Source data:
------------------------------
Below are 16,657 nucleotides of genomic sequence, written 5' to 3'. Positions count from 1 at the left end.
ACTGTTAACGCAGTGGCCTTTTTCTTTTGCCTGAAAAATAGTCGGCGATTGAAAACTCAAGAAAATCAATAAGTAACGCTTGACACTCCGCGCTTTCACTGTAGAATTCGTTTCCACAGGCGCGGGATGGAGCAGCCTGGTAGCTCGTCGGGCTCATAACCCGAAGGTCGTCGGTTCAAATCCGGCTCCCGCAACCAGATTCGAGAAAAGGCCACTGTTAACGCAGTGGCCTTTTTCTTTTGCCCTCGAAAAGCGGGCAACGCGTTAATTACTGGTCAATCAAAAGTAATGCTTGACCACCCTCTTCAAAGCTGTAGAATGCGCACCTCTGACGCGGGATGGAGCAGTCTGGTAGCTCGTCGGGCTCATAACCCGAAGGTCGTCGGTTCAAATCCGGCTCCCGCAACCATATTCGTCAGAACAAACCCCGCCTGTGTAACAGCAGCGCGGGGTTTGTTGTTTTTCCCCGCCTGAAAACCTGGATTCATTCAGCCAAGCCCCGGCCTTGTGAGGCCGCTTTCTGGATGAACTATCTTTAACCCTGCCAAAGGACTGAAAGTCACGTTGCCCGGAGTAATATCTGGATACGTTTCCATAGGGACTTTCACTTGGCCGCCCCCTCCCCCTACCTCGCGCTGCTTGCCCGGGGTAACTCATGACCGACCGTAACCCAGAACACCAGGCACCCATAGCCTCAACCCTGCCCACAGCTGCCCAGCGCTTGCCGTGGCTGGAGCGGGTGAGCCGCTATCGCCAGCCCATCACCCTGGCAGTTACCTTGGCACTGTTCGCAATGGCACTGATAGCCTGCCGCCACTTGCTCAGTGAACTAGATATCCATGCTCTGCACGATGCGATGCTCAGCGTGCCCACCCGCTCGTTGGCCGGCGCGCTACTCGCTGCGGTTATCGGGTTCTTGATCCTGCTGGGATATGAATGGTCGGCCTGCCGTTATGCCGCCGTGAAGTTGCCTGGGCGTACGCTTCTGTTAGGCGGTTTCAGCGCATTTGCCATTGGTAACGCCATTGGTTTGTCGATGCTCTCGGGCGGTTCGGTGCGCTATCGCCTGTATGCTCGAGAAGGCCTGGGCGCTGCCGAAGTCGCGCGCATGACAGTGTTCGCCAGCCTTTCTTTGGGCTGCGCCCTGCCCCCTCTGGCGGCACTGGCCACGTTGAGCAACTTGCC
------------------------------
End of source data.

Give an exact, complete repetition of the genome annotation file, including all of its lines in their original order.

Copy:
Below are 16,657 nucleotides of genomic sequence, written 5' to 3'. Positions count from 1 at the left end.
ACTGTTAACGCAGTGGCCTTTTTCTTTTGCCTGAAAAATAGTCGGCGATTGAAAACTCAAGAAAATCAATAAGTAACGCTTGACACTCCGCGCTTTCACTGTAGAATTCGTTTCCACAGGCGCGGGATGGAGCAGCCTGGTAGCTCGTCGGGCTCATAACCCGAAGGTCGTCGGTTCAAATCCGGCTCCCGCAACCAGATTCGAGAAAAGGCCACTGTTAACGCAGTGGCCTTTTTCTTTTGCCCTCGAAAAGCGGGCAACGCGTTAATTACTGGTCAATCAAAAGTAATGCTTGACCACCCTCTTCAAAGCTGTAGAATGCGCACCTCTGACGCGGGATGGAGCAGTCTGGTAGCTCGTCGGGCTCATAACCCGAAGGTCGTCGGTTCAAATCCGGCTCCCGCAACCATATTCGTCAGAACAAACCCCGCCTGTGTAACAGCAGCGCGGGGTTTGTTGTTTTTCCCCGCCTGAAAACCTGGATTCATTCAGCCAAGCCCCGGCCTTGTGAGGCCGCTTTCTGGATGAACTATCTTTAACCCTGCCAAAGGACTGAAAGTCACGTTGCCCGGAGTAATATCTGGATACGTTTCCATAGGGACTTTCACTTGGCCGCCCCCTCCCCCTACCTCGCGCTGCTTGCCCGGGGTAACTCATGACCGACCGTAACCCAGAACACCAGGCACCCATAGCCTCAACCCTGCCCACAGCTGCCCAGCGCTTGCCGTGGCTGGAGCGGGTGAGCCGCTATCGCCAGCCCATCACCCTGGCAGTTACCTTGGCACTGTTCGCAATGGCACTGATAGCCTGCCGCCACTTGCTCAGTGAACTAGATATCCATGCTCTGCACGATGCGATGCTCAGCGTGCCCACCCGCTCGTTGGCCGGCGCGCTACTCGCTGCGGTTATCGGGTTCTTGATCCTGCTGGGATATGAATGGTCGGCCTGCCGTTATGCCGCCGTGAAGTTGCCTGGGCGTACGCTTCTGTTAGGCGGTTTCAGCGCATTTGCCATTGGTAACGCCATTGGTTTGTCGATGCTCTCGGGCGGTTCGGTGCGCTATCGCCTGTATGCTCGAGAAGGCCTGGGCGCTGCCGAAGTCGCGCGCATGACAGTGTTCGCCAGCCTTTCTTTGGGCTGCGCCCTGCCCCCTCTGGCGGCACTGGCCACGTTGAGCAACTTGCC